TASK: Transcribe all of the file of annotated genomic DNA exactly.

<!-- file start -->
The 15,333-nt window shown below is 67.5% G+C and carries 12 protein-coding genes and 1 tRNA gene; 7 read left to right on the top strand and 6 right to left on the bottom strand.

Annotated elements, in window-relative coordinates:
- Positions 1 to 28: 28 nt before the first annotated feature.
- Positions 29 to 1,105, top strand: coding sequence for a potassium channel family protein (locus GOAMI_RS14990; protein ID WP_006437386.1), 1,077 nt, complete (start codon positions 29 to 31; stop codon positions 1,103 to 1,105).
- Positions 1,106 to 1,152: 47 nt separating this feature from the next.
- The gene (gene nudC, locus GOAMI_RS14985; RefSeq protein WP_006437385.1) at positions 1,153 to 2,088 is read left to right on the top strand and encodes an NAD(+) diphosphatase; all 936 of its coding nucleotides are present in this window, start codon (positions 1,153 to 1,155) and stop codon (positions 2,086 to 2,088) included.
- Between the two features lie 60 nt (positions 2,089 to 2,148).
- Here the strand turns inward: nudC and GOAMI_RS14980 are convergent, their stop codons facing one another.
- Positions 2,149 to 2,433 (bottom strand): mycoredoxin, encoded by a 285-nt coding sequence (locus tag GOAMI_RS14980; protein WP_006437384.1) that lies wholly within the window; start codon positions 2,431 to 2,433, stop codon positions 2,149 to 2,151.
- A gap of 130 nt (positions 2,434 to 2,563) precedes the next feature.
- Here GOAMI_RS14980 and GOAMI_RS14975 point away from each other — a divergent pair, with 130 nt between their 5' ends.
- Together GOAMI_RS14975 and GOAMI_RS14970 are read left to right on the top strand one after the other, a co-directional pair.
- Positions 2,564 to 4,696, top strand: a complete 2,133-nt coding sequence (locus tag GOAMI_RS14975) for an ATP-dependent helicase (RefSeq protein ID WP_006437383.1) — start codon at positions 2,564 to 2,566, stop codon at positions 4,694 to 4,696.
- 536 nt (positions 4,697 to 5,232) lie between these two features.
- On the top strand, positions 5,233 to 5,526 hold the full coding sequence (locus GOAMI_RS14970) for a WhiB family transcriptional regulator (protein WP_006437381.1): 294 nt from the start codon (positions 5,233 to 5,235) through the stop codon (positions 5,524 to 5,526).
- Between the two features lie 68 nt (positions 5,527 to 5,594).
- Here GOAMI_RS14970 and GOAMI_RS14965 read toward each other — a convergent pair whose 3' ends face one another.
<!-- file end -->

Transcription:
The 15,333-nt window shown below is 67.5% G+C and carries 12 protein-coding genes and 1 tRNA gene; 7 read left to right on the top strand and 6 right to left on the bottom strand.

Annotated elements, in window-relative coordinates:
- Positions 1 to 28: 28 nt before the first annotated feature.
- Positions 29 to 1,105, top strand: coding sequence for a potassium channel family protein (locus GOAMI_RS14990; protein ID WP_006437386.1), 1,077 nt, complete (start codon positions 29 to 31; stop codon positions 1,103 to 1,105).
- Positions 1,106 to 1,152: 47 nt separating this feature from the next.
- The gene (gene nudC, locus GOAMI_RS14985; RefSeq protein WP_006437385.1) at positions 1,153 to 2,088 is read left to right on the top strand and encodes an NAD(+) diphosphatase; all 936 of its coding nucleotides are present in this window, start codon (positions 1,153 to 1,155) and stop codon (positions 2,086 to 2,088) included.
- Between the two features lie 60 nt (positions 2,089 to 2,148).
- Here the strand turns inward: nudC and GOAMI_RS14980 are convergent, their stop codons facing one another.
- Positions 2,149 to 2,433 (bottom strand): mycoredoxin, encoded by a 285-nt coding sequence (locus tag GOAMI_RS14980; protein WP_006437384.1) that lies wholly within the window; start codon positions 2,431 to 2,433, stop codon positions 2,149 to 2,151.
- A gap of 130 nt (positions 2,434 to 2,563) precedes the next feature.
- Here GOAMI_RS14980 and GOAMI_RS14975 point away from each other — a divergent pair, with 130 nt between their 5' ends.
- Together GOAMI_RS14975 and GOAMI_RS14970 are read left to right on the top strand one after the other, a co-directional pair.
- Positions 2,564 to 4,696, top strand: a complete 2,133-nt coding sequence (locus tag GOAMI_RS14975) for an ATP-dependent helicase (RefSeq protein ID WP_006437383.1) — start codon at positions 2,564 to 2,566, stop codon at positions 4,694 to 4,696.
- 536 nt (positions 4,697 to 5,232) lie between these two features.
- On the top strand, positions 5,233 to 5,526 hold the full coding sequence (locus GOAMI_RS14970) for a WhiB family transcriptional regulator (protein WP_006437381.1): 294 nt from the start codon (positions 5,233 to 5,235) through the stop codon (positions 5,524 to 5,526).
- Between the two features lie 68 nt (positions 5,527 to 5,594).
- Here GOAMI_RS14970 and GOAMI_RS14965 read toward each other — a convergent pair whose 3' ends face one another.